Gender Stereotypes in Sikh Punjabi Culture
Thank you to St Luke’s Community Centre for hosting Octobers’ Open Minds (Khula Mana) LGBTQ+ Support Group. The group was facilitated by Dr Kuljit Bhogal on behalf of Sarbat and Taraki. We were lucky to be joined by both of the facilitators of the Taraki Mens Forum (Chai in the City) who wanted to take part in the discussion. This is a summary of some of what was discussed. .
Gender is the socially constructed characteristics of women and men. Sikhism advocates for gender equality but Punjabi culture usually requires people to define themselves with or against gender stereotypes. This is true in religious spaces, domestic environments and in social relationships.
We started the session by reflecting on how our gender shapes our day to day experiences of life. The groups were then asked to think how these experiences might be similar or different for those of the opposite gender.
The group felt that stereotypically women are allowed to be sad or upset more openly than men. Men might be more likely to express their sadness as anger or volatility.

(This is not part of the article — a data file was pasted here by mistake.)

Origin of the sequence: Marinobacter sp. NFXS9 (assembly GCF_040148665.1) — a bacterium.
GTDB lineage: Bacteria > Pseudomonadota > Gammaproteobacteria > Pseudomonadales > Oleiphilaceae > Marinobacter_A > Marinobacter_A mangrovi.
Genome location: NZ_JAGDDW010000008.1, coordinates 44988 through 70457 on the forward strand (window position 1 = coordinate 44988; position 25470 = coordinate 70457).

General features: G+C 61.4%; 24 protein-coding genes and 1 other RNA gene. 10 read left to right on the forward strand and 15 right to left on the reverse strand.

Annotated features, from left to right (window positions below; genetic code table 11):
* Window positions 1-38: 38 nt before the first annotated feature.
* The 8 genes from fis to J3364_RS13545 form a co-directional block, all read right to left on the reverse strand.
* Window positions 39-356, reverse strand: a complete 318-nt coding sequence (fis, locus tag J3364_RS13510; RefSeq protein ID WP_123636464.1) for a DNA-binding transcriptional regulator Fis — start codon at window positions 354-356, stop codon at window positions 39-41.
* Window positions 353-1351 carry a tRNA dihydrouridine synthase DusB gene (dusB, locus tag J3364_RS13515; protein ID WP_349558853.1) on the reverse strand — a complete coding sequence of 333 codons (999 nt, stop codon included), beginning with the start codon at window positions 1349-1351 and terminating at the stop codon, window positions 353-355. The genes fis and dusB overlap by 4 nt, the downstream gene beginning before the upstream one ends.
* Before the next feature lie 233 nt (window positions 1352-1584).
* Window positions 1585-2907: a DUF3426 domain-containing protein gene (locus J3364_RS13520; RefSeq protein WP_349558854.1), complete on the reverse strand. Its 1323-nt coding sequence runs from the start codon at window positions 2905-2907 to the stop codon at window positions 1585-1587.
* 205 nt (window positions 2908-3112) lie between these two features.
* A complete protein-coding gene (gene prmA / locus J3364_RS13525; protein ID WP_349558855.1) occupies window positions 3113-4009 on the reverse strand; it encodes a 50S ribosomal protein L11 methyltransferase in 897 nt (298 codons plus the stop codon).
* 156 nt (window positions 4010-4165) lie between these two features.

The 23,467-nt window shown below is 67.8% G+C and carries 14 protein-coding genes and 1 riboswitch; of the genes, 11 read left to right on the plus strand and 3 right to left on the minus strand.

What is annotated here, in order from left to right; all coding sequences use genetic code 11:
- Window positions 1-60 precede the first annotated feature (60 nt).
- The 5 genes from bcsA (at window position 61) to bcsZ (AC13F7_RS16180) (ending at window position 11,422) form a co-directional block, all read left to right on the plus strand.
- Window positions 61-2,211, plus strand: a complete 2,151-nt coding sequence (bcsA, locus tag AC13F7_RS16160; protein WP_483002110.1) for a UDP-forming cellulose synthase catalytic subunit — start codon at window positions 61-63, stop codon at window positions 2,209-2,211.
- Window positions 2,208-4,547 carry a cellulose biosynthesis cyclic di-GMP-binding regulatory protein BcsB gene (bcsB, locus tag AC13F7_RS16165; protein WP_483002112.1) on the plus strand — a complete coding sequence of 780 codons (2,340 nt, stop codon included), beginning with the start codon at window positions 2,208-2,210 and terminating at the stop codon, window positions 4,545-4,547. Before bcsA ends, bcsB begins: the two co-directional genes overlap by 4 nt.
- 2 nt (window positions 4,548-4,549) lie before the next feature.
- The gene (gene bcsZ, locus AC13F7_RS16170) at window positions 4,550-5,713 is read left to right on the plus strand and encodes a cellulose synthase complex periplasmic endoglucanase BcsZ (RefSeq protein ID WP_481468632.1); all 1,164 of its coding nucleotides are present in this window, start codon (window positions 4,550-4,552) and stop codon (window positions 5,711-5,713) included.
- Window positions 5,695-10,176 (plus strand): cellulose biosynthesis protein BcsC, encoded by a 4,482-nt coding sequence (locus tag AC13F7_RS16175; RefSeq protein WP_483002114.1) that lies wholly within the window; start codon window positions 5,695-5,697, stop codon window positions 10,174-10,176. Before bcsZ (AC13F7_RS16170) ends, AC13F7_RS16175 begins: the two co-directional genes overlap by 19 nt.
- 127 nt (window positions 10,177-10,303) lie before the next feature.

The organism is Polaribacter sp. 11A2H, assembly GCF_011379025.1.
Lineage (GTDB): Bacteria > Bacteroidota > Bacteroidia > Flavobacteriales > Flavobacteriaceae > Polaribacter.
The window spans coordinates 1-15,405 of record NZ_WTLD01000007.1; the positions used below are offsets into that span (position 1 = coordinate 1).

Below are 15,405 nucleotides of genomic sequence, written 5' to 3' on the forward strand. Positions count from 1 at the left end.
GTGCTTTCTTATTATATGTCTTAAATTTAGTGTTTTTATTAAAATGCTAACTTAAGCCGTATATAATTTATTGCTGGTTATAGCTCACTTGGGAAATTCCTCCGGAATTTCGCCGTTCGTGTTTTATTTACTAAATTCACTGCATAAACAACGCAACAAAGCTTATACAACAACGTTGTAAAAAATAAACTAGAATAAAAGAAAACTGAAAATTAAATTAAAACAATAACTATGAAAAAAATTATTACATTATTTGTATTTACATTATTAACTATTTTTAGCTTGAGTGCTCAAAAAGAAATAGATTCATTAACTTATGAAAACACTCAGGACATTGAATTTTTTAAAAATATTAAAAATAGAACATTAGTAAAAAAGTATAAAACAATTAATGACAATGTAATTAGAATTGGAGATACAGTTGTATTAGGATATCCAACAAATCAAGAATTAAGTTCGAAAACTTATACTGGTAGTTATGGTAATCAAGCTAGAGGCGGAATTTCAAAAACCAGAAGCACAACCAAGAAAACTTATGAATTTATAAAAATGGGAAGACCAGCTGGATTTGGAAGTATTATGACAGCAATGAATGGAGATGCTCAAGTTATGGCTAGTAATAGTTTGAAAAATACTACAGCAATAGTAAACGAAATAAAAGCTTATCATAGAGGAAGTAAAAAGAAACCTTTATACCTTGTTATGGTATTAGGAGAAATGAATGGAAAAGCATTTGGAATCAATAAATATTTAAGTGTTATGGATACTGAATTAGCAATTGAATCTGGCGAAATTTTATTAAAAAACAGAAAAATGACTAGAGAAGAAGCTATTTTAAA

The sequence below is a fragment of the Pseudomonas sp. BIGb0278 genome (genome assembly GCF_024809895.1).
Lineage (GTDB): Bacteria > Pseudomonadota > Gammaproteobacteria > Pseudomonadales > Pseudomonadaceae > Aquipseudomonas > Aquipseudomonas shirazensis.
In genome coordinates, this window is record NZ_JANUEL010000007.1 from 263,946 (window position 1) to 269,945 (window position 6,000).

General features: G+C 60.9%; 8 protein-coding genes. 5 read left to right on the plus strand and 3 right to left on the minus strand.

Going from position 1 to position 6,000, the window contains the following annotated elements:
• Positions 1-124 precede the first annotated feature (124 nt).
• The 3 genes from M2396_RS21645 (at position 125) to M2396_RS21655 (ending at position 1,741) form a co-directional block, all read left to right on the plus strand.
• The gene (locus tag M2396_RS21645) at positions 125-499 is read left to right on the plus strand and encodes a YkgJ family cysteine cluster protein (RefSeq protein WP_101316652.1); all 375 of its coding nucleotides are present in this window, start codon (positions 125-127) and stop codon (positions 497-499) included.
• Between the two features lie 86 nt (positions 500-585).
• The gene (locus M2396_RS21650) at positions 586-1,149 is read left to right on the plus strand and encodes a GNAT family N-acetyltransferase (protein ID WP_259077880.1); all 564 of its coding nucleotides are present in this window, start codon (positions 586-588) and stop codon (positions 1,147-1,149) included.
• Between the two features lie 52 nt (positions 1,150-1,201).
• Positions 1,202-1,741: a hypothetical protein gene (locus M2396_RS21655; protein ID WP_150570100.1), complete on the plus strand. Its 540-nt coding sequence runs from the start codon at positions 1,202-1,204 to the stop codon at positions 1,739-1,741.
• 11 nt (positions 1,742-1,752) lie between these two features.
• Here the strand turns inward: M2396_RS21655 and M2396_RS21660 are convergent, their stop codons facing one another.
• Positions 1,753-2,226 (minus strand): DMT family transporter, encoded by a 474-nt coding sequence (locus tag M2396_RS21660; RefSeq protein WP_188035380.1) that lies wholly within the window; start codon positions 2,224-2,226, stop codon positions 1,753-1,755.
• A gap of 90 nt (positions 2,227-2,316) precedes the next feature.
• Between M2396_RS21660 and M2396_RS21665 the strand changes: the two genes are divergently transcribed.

The group felt that men are expected to look “strong” and women are required to look “attractive”. The group felt that in reality the divide between the genders is much more complicated and depended on individual family cultures. In saying this, women are much more likely to be discriminated against or treated unfairly in Punjabi culture.
Only one woman attended this session and this was a significant limitation in our discussion.
We ended the group by talking about what we can do as individuals to challenge and change stereotypes about the gender roles. It is clear that gender stereotypes shape many of the issues in Punjabi culture and we are likely to come back to it as a topic in future sessions.
Decembers Open Minds group is just round the corner on the 18th of December 2019. It will be held at St Luke’s centre in London at 6 pm. We will be talking about coping with Christmas.
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